Winkelmann Powertrain Components uses a new system for refrigeration that ticks several boxes with regard to highly efficient refrigeration technology. A CHP plant, an absorption chiller, a compression chiller with a Turbocor compressor, a cooling tower and a free cooling unit are involved (just to name the main components). The plant was designed by Getec and built and installed by L&R. The result: Refrigeration for production is provided on demand with high energy efficiency and high availability.

Sprockets, pulleys, vibration dampers, lines for injection systems, rotor and stator carriers: The product range offered by Winkelmann Powertrain Components to the automotive industry is broad and covers not only traditional engine and transmission technology, but also electromobility.

High cooling demand for various processes
One of the world’s leading suppliers of engine and transmission components, the company employs around 4,000 people and works for all the well-known automotive manufacturers, as well as many “Tier One” suppliers. The core technologies in metal processing used by the company at its headquarters in Ahlen, Westphalia, include metal forming and surface treatment. In plastics processing, the dominating methods are vulcanisation (e.g. of vibration dampers) and the thermoset technology developed by Winkelmann – a combination of injection moulding and pressing.

Almost all of these processes also require refrigeration, whether for cooling injection-moulded parts, quenching hardened gear components or steel shafts, or for surface finishing of metal components (?).

An innovative solution instead of “business as usual”
When the existing refrigeration system in Ahlen, Westphalia had reached the end of its service life, those responsible for purchasing and energy management decided not simply to purchase a new system, but to fundamentally rethink the entire refrigeration system. Their guiding principle was a desire for the greatest possible efficiency and to combine the internal energy supply with other processes. Tobias Messmann, Energy Manager in Strategic Purchasing at the Winkelmann Group: “We saw the opportunity to implement a demand-based refrigeration supply that works much more economically than a stand-alone refrigeration system.”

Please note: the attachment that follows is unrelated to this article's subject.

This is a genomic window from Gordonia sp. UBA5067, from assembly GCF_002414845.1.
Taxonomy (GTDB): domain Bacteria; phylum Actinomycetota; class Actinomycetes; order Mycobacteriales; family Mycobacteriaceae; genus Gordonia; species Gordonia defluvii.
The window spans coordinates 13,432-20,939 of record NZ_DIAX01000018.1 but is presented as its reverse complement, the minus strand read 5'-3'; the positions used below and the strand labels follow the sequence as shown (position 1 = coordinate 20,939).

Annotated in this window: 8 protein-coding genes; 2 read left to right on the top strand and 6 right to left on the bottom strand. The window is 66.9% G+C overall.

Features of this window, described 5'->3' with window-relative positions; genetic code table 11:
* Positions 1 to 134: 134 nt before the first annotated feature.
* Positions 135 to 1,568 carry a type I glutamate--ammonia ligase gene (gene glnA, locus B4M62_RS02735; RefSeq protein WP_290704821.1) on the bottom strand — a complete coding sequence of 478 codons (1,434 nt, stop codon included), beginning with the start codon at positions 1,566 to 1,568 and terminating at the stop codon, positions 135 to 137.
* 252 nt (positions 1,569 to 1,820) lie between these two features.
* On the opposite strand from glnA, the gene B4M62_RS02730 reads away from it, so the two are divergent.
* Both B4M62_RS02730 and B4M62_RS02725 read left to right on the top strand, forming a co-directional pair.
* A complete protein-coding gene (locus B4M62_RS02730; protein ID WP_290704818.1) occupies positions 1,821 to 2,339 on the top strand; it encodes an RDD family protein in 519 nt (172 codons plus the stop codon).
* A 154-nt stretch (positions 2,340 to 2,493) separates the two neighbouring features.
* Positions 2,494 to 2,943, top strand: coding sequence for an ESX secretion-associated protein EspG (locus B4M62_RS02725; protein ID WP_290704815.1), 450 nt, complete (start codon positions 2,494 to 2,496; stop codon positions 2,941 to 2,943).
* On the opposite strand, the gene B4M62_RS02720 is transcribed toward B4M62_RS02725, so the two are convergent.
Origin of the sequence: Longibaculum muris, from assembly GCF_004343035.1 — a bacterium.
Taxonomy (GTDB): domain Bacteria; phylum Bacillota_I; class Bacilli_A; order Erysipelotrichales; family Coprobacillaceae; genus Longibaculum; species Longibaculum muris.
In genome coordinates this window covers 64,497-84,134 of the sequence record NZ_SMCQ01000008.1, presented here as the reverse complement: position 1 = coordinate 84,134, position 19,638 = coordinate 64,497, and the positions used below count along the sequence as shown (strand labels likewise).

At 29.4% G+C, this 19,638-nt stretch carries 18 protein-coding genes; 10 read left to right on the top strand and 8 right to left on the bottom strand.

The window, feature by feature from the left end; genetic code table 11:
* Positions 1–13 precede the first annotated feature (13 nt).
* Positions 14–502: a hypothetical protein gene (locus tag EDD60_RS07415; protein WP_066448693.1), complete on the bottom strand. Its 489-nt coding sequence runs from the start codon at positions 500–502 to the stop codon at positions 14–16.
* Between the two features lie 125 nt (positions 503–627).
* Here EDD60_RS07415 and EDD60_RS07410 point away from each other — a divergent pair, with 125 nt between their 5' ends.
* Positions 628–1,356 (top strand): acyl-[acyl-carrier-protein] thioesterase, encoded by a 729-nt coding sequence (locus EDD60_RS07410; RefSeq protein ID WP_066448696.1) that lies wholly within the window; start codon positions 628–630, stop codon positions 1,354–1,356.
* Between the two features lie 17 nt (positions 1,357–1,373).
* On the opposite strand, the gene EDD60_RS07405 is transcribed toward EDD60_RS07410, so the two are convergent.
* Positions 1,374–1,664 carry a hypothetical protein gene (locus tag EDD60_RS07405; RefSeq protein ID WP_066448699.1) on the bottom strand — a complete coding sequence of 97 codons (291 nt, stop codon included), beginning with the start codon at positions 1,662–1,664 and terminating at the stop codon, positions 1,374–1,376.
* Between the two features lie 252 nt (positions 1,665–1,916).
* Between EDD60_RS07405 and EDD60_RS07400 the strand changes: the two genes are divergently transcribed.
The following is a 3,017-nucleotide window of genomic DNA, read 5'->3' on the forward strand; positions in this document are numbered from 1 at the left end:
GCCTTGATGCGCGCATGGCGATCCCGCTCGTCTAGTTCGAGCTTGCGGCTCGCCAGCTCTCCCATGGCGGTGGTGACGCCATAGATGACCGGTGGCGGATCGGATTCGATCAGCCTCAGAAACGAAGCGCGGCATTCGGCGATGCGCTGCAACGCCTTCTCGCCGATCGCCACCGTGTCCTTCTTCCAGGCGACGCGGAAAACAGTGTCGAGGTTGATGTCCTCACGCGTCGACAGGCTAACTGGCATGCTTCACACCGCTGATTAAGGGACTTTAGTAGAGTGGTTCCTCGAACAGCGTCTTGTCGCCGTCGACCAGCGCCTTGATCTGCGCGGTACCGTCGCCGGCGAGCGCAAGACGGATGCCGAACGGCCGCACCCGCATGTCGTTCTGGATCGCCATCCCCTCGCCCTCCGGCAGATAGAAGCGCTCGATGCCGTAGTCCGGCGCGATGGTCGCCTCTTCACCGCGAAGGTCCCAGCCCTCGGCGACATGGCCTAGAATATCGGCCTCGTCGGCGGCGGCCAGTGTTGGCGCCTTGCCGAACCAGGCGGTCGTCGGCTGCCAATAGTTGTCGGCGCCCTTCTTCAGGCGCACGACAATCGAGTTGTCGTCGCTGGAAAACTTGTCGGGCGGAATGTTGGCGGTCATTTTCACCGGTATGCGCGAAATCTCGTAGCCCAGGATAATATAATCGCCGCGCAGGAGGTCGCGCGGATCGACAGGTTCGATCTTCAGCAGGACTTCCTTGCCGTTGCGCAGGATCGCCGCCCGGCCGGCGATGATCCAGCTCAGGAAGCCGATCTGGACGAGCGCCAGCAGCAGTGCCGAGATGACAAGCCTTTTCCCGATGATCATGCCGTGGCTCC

Three refrigeration systems with different operating principles

In order to achieve the optimum solution here, Winkelmann commissioned the project planning of such a system to the Getec Group. Getec, which specialises in engineering services in energy and supply technology, again turned to L&R Kältetechnik.

Together, Getec and L&R designed a refrigeration plant, in which several machines with different operating principles work together as required: a water-cooled Turbocor chiller, an absorption chiller and an air-cooled compression chiller. A cooling tower is also part of the overall system.

A CHP unit supplies heat for the absorption chiller
At first glance, this seems like a lot of effort for a clearly defined task, namely: the provision of cooling for extensive production. But it is clearly more economical than a single system, and this is due to the overall configuration of the energy supply. Stefan Sundermann, Head of Department and Project Manager at Getec Contracting GmbH: “We developed an overall concept for Winkelmann that provides for decentralised energy and heat supply via a combined heat and power plant.”

During the winter months, the CHP unit supplies heating for the premises and electricity. In summer, on the other hand, the heat portion of the energy generation is used to supply the absorption chiller, which has a cooling capacity of 300 kW (and a heating capacity of 380 kW). This means that the energy for refrigeration is available at virtually no cost.

Year-round basic supply via an absorption machine
The year-round basic supply of cooling is provided by an absorption chiller; the peak load is covered by a water-cooled chiller with a Turbocor compressor and a cooling capacity of 400 kW. It is controlled according to demand and operates very economically, both in a wide control range and under full load. This makes it the ideal peak load machine for Winkelmann’s requirements.

For winter operation: Free cooling unit
Another component for efficient cooling is the existing adiabatic free cooling unit, manufactured by Cabero, with a cooling capacity of 800 kW. It springs into action precisely when the CHP provides no or less energy for the absorption chiller: namely, in winter. In this case, nature provides the energy for cold generation. The fact that the free cooling unit can be sprayed at peak loads and high ambient temperatures ensures additional flexibility and economic operation.